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Up to 25% of your home heating costs may be attributed to leaking through doors, windows, outlets and vents. Proper air sealing and insulation can reduce energy use, make your home more comfortable year-round and lower your carbon footprint.

4 signs you may need more insulation and air sealing

 
1 Unusually high heating and cooling bills
2 Cold floors and walls in the winter
3 Drafty rooms
4 Mould on walls or in the basement

How much insulation do you need?

 

Insulation is rated with an R-value, and the amount your home needs depends on the climate zone you live in. Higher levels of R-value in your insulation will help reduce your energy loss. Most homes in northern Ontario are in Zone 3, and need more insulation than homes in Zone 2. For more information on how to prevent heat loss in your home, visit the ENERGY STAR® Energy Savings at Home section.

Map of Ontario zones
 

How to stop air leaks

 

The first step is to detect where air is escaping. Then, a thorough job of caulking, weatherstripping and insulating can help reduce your heating and cooling costs significantly.

Start with this simple test: on a windy day, light a stick of incense and move it slowly around windows, doors, and where walls meet the floor and ceiling. If the smoke flutters, you may have a leak. Spider webs can also be a sign of air leaks.

 
Top spots for air leaks

Air leakage breakdown in the average home:

 
Floors, walls and ceiling 31%
Ducts 15%
Fireplaces 14%
Plumbing penetrations 14%
Doors
11%
Windows 10%
Fans and vents 4%
Electrical outlets 2%
 

Invest to improve

Start with the attic, basement and exterior walls, then move to windows and doors. For some projects, you may need to hire a qualified contractor. Be sure to get at least three quotes to compare, check references and ask about installation options and warranties.
  • 1

  • Attic
    • Seal around the attic hatch, plumbing stack vent and any recessed lights.

    • Add insulation over ceiling joists.

  • 2

  • Basement
    • Seal around your dryer vent and outdoor faucet.

    • Seal around the sill plate (a large source of air leaks). Use butyl rubber caulking or an acoustical sealant to fill gaps. If the joists rest on the wooden sill, caulk around the joists, too.

  • 3

  • Walls
    • Seal around your kitchen fan vent.

    • Seal around the exterior top plate.

    • Insulating interior walls is easiest when you are doing major renovations; once you have the drywall or plaster off, you can lay insulation between wall studs and joists.

  • 4

  • Windows and doors
    • Consider replacing single pane windows and uninsulated doors with more energy-efficient models. Talk to a contractor about your buying options.

    • Check windows for rot, mould, glass condition, putty and paint. If they are beyond repair, consider high-efficiency replacements.

    • If they are in good condition, check the trim. If you can easily remove it, stuff insulation between the window and your home’s frame. If it does not come off easily, caulk around it.

    • Check out our Guide to Window Savings to find out how you can save energy by upgrading to ENERGY STAR® certified windows, plus no-cost and low cost DIY energy saving tips.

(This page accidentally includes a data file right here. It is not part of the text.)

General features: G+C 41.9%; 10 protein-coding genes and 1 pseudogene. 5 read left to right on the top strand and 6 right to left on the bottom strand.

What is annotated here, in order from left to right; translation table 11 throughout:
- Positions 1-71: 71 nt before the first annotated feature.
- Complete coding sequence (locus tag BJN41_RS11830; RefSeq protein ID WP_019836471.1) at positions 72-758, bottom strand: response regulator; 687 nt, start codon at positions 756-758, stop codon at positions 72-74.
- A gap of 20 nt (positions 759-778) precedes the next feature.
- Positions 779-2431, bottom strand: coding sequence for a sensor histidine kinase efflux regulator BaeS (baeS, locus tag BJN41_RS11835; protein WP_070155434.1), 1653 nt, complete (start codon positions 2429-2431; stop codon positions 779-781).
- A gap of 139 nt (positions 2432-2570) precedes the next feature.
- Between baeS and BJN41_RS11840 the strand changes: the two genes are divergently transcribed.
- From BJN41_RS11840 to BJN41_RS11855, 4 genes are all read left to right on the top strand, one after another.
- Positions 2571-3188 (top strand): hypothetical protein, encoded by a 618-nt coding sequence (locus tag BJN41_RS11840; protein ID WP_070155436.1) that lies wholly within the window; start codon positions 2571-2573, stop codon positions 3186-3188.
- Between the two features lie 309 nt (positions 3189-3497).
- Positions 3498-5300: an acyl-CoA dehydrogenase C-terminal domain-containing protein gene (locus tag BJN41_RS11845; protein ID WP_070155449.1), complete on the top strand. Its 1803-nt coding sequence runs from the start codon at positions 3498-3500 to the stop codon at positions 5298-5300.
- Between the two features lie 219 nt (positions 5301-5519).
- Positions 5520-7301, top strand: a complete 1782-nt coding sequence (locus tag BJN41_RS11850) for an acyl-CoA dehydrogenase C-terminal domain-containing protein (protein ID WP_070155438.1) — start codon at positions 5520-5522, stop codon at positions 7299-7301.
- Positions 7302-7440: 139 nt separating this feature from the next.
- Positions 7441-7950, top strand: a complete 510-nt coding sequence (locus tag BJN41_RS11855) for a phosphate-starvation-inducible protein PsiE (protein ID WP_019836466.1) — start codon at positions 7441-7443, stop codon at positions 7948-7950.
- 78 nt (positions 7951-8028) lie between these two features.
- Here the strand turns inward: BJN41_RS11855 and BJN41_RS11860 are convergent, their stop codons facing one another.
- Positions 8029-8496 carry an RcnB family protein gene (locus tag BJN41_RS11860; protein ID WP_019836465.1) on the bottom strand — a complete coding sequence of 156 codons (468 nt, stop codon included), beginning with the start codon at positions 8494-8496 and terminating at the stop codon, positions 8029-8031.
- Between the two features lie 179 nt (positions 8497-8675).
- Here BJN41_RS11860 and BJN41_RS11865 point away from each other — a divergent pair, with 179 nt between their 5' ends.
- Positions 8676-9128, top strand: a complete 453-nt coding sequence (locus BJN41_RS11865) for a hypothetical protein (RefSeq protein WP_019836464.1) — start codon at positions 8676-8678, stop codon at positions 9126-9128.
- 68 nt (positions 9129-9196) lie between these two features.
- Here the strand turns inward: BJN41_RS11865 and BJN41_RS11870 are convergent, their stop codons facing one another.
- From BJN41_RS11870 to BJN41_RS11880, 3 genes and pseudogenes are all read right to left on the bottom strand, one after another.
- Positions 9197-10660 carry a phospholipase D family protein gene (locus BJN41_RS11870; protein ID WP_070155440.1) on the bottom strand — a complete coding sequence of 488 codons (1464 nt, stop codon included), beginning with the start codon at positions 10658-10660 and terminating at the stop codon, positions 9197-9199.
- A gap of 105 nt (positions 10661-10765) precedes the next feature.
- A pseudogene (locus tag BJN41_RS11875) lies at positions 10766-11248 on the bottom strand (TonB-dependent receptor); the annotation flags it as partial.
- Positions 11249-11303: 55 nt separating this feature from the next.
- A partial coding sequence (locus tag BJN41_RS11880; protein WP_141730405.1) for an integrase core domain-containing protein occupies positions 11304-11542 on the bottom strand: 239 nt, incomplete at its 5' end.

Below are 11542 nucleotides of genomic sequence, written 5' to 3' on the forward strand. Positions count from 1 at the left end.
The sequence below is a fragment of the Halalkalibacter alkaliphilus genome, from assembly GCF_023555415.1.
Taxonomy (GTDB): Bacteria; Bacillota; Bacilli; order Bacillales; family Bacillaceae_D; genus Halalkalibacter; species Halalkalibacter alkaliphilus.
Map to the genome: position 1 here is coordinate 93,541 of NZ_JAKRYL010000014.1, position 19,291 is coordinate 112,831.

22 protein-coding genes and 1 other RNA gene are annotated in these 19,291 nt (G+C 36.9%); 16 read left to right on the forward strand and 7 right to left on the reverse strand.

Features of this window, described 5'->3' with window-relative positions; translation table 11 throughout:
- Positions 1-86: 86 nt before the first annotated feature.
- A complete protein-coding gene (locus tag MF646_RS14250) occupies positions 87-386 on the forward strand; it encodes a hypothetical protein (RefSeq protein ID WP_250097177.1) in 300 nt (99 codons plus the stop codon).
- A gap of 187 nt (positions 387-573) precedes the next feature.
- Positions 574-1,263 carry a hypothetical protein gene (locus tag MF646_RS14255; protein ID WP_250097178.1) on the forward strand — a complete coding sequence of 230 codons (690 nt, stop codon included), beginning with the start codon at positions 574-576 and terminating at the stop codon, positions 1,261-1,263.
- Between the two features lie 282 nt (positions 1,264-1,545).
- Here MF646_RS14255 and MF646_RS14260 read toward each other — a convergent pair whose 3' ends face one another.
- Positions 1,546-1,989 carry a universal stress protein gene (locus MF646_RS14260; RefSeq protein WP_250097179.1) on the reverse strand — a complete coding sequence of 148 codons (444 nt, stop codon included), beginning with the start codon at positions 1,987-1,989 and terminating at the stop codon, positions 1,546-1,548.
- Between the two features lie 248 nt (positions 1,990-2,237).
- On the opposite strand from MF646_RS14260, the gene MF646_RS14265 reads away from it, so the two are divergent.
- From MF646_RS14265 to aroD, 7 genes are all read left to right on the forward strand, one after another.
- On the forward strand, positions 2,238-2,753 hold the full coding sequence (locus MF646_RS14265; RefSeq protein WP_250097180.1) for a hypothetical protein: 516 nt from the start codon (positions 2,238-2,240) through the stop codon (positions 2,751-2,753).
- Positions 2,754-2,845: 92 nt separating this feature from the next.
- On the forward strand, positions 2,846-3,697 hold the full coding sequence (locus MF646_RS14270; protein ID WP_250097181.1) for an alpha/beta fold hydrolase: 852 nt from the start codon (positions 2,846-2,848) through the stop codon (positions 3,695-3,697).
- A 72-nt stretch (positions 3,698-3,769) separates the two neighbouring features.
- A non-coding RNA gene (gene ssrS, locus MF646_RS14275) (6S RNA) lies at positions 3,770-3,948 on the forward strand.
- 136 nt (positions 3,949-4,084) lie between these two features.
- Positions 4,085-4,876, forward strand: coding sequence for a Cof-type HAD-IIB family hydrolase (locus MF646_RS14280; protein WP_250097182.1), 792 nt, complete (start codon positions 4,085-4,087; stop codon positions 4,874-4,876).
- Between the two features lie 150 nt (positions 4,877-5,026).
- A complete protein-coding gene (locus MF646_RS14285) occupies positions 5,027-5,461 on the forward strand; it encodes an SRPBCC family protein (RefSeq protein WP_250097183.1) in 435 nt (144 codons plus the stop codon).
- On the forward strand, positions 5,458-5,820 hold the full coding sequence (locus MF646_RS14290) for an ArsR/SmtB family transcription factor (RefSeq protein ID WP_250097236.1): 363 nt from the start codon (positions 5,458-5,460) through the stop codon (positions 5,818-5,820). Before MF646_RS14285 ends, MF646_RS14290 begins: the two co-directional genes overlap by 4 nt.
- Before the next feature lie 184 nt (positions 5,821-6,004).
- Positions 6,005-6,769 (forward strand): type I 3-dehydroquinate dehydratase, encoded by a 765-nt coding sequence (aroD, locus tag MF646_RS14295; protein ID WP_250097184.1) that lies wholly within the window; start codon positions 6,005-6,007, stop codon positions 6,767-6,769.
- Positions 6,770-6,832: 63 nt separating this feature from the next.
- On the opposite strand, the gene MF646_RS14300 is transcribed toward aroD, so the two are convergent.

More low-cost, no-cost tips

 
Photo of damper
Close Your Damper

No fire burning? That open flue damper sucks warm air out of your home. If you no longer burn wood, consider sealing it.

 
 
SEAL OUTDOOR OUTLETS

Don't forget your home's exterior! Make sure to use insulated electrical outlet boxes with proper sealing to prevent air leaks. 

Photo of someone replacing the plate of an outlet
 
 
Photo of sliding door tracks
Clean the Tracks

Remove dust and debris from the track on your sliding glass door to ensure it keeps air in.

 
 
Add a Skirt

A properly fitted door closes firmly and does not allow air to leak in on the sides, top or bottom. For a few dollars you can buy rubber weatherstripping to skirt the doorframe.

Photo of a man taping the side
 

Time-of-Use tips

  • Adjusting the temperature of your home during on-peak hours can make a big difference on your bill. In summer, on-peak hours are weekdays from 11:00 a.m. - 5:00 p.m. and in the winter, on-peak hours are weekdays from 7:00 a.m. - 11:00 a.m. & 5:00 p.m. - 7:00 p.m.. 

  • To further reduce heating and cooling costs, reduce the temperature a few degrees when you are away from home or sleeping. Or better yet, purchase a smart thermostat to do the saving for you automatically.

Learn more about Time-of-Use pricing

Shopping tips

Caulking comes in a wide variety of colours and applications. Use this handy buying checklist to help choose the right type for the job.
  • Is it for use indoors, outdoors or both?

  • Is it the right colour?

  • Is it paintable?

  • What surfaces will it adhere to?

  • What size gap will it seal?

  • What preparation is required?

  • How long will it last?

  • How much does it cost?

  • What is the recommended temperature for application?

Remember! Always ventilate properly when caulking to let fumes escape.

Get rebates of up to $4,000 for high-efficiency heating and cooling systems

Reduce home heating and cooling costs with rebates on high-efficiency central air conditioners, furnaces, air-source heat pumps and more.

See program details